Football in Brussels
Tomorrow my team plays ‘La STIB’, La Société des Transports intercommunaux de Bruxelles, the public transport service, whose first football XI is composed of grizzled Moroccan tram drivers evincing a compelling blend of truculence, modest technical ability and comedy play-acting.
We have had several memorable encounters with la STIB over the years, like when they forced us to play on their second home pitch, a surface so scuffed and holey that after two minutes of play our captain gathered the ball in his hands and announced that conditions were too hazardous to continue, invoking article something or other of regulation something or other. We duly flounced back to the changing rooms sporting neither bead of sweat nor smear of mud.
No, my team, which boasts its own hard core of flamboyant Moroccans, doesn’t get on with la STIB.
In our most controversial set-to to date, tensions had already been running high when suddenly, amid the niggles, theatrical face-offs, flailing elbows and general shithousery, midway through the second half, our athletic and otherwise placid inside right (not of Moroccan descent) lost his shit, planting a firm right hand jab in the face of his latest assailant. As is customary in such circumstances, the other players clustered around the couple, some of them remonstrating, others pretending to mollify and restrain. Threats were bandied to and fro – one issuing from a representative of la STIB who promised the starkest of reckonings ‘après le match’.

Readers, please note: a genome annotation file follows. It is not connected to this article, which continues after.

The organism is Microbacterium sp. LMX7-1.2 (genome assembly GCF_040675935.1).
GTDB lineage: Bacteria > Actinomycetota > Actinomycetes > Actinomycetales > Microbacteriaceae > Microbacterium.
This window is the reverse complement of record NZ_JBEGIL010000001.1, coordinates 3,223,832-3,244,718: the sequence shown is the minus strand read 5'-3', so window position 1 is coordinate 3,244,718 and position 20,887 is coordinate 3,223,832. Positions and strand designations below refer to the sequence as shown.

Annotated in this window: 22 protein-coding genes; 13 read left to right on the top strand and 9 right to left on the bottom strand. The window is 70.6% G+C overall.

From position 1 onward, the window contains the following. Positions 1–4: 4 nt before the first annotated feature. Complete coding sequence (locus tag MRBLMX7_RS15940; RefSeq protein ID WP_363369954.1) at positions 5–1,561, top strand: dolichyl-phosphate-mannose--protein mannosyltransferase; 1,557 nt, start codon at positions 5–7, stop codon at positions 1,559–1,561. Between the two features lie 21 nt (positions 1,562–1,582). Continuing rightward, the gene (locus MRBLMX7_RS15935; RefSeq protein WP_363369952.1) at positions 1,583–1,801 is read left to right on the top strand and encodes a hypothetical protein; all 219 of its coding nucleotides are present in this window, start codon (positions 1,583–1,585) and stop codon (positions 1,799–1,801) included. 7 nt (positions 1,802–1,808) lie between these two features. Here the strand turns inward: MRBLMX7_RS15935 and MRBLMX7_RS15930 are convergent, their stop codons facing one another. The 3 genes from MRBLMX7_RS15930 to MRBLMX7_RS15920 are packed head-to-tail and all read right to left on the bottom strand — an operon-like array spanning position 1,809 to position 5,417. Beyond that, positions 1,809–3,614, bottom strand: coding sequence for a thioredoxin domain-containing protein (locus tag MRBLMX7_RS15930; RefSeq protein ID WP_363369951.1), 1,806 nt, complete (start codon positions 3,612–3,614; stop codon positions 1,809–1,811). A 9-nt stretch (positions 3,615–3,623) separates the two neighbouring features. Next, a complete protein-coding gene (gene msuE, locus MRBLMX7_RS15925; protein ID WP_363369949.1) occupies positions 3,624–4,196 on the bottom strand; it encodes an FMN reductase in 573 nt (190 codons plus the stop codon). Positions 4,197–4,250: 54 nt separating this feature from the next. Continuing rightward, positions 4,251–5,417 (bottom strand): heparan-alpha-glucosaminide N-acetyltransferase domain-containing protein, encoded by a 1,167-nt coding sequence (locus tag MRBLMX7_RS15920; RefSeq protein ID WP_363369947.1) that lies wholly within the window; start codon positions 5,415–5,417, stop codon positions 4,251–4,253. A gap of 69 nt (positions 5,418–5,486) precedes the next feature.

“Après le match?” retorted our resident pugilist, his ire once more raised. “Mais chaque fois tu dis après le match’. And with that he landed his right fist on a second face belonging to la STIB.
Neither of these blows received answer in kind, because in my limited experience Moroccan men, though often adept at threatening violence, are generally peace-loving servants of God. Meanwhile, almost forgotten amidst this isolated melée in the Brussels suburb of Evere, stood the referee, waiting for the storm to settle. He said nothing, brandished no cards and, when the squall subsided, actually awarded a free kick to my team.
The rest of the game passed without incident; likewise après le match.
In another game, now as a substitute I sat on the bench, watching the action next to our (Moroccan, injured) captain. La STIB had a promising free kick, just outside our penalty area. Their coach prowled hopefully along the touchline, barking, coaxing and cajoling. The ensuing effort scudded harmlessly wide of our goal. ‘Bien essayé! Bien essayé!’ he shouted encouragingly, before turning away and exclaiming irascibly to himself in Arabic how he really felt .
Our captain chuckled as he translated for me this intensely private exclamation: ‘C’est quoi cette merde!’